It's not one big happy family for the Democrats when it comes to some of the brothers and sisters in the house of labor. Frustrations are so great that union chiefs on the AFL-CIO's executive committee have discussed backing primary election challenges to Democratic senators cool to their agenda.
The idea was kicked around at the executive committee's January 25 meeting in Washington, even though just over a year ago labor pulled out all the stops to put a Democrat in the White House and expand the Democratic majorities in the House and Senate. "Some people clearly supported" the challenges, said Gerald McEntee, president of the American Federation of State, County, and Municipal Employees, who participated in the meeting by speakerphone. McEntee said that no specific proposal was advanced for mounting primary fights against Democrats whom the leaders view as less than loyal to labor's cause. Rather, "it was a matter of discussion. When you're in the condition we're in, legislatively, you're looking around like a blinded doe; you're looking for means to pay back and make things better."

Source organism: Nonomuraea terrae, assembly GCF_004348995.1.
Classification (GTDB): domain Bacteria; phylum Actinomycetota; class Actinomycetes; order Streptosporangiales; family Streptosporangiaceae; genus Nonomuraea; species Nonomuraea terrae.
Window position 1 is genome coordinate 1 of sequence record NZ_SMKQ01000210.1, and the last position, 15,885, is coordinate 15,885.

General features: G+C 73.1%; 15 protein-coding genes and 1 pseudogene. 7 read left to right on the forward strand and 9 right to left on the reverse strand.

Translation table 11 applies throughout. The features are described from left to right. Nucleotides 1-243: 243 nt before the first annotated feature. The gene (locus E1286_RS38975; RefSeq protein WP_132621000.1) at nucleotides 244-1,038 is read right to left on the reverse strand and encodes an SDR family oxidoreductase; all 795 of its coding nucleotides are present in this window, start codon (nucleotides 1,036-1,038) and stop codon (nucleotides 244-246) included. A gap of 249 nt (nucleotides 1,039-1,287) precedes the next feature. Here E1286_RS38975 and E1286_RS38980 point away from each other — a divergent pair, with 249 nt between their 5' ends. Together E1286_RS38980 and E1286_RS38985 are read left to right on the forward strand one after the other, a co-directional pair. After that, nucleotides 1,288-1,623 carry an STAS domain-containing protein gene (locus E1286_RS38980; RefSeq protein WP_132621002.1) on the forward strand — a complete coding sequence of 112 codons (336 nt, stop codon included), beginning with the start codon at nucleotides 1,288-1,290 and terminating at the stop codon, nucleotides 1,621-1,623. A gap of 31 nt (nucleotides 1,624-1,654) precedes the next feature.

The chairman of the AFL-CIO's political committee continued, "Maybe it might be a good idea to let [potential targets] really know some things, let them know where we really stand; maybe we primary some of them--'Blue Dogs' or others."
United Steelworkers President Leo W. Gerard said of the labor chieftains' discussion, "A number of us expressed our dismay with some of the senators from the Democratic Party who have held up and helped delay not only the passage of the health care bill but all kinds of other things that would help middle-class workers." The prospect of encouraging Democratic primary challenges will be raised with the Steelworkers' executive board when it meets next month, he added. Three senators' names will be brought up specifically, Gerard said: Joe Lieberman of Connecticut, Blanche Lincoln of Arkansas, and Ben Nelson of Nebraska. Lincoln is up for re-election this year; the terms of Lieberman and Nelson run through 2012.
Although Gerard stressed that he does not blame President Obama for labor's legislative setbacks and thinks that it is important to preserve the Democrats' Senate majority, he declared, "I, for one, am not prepared to work for Democrats who are going to help play that Republican game of just trying to stop legislation."
Other unions that labor operatives say are at least open to the notion of supporting challenges to incumbent Democrats are the Communications Workers of America and the Service Employees International Union. Meeting in Washington on January 21-22, SEIU's board voiced frustration over how little progress Obama's agenda has made, particularly in the Senate.